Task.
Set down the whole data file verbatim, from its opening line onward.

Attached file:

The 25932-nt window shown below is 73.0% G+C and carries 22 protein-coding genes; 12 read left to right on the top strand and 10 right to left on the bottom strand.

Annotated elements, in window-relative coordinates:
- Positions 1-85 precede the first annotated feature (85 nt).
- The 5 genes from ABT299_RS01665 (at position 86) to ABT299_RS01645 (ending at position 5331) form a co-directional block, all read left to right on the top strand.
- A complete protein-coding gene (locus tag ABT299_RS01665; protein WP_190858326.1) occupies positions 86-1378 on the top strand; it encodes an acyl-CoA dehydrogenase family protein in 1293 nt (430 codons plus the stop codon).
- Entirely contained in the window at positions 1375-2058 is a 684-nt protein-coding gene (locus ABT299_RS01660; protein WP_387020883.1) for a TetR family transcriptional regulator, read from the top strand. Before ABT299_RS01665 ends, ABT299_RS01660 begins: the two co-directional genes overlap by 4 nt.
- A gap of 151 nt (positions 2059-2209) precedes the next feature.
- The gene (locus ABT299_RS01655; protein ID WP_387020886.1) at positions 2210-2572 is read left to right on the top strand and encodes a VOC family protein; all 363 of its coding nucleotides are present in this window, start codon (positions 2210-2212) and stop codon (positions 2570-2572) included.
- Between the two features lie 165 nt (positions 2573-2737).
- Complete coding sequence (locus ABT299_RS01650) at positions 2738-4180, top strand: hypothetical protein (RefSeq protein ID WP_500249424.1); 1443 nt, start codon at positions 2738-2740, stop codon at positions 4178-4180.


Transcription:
The 25932-nt window shown below is 73.0% G+C and carries 22 protein-coding genes; 12 read left to right on the top strand and 10 right to left on the bottom strand.

Annotated elements, in window-relative coordinates:
- Positions 1-85 precede the first annotated feature (85 nt).
- The 5 genes from ABT299_RS01665 (at position 86) to ABT299_RS01645 (ending at position 5331) form a co-directional block, all read left to right on the top strand.
- A complete protein-coding gene (locus tag ABT299_RS01665; protein WP_190858326.1) occupies positions 86-1378 on the top strand; it encodes an acyl-CoA dehydrogenase family protein in 1293 nt (430 codons plus the stop codon).
- Entirely contained in the window at positions 1375-2058 is a 684-nt protein-coding gene (locus ABT299_RS01660; protein WP_387020883.1) for a TetR family transcriptional regulator, read from the top strand. Before ABT299_RS01665 ends, ABT299_RS01660 begins: the two co-directional genes overlap by 4 nt.
- A gap of 151 nt (positions 2059-2209) precedes the next feature.
- The gene (locus ABT299_RS01655; protein ID WP_387020886.1) at positions 2210-2572 is read left to right on the top strand and encodes a VOC family protein; all 363 of its coding nucleotides are present in this window, start codon (positions 2210-2212) and stop codon (positions 2570-2572) included.
- Between the two features lie 165 nt (positions 2573-2737).
- Complete coding sequence (locus ABT299_RS01650) at positions 2738-4180, top strand: hypothetical protein (RefSeq protein ID WP_500249424.1); 1443 nt, start codon at positions 2738-2740, stop codon at positions 4178-4180.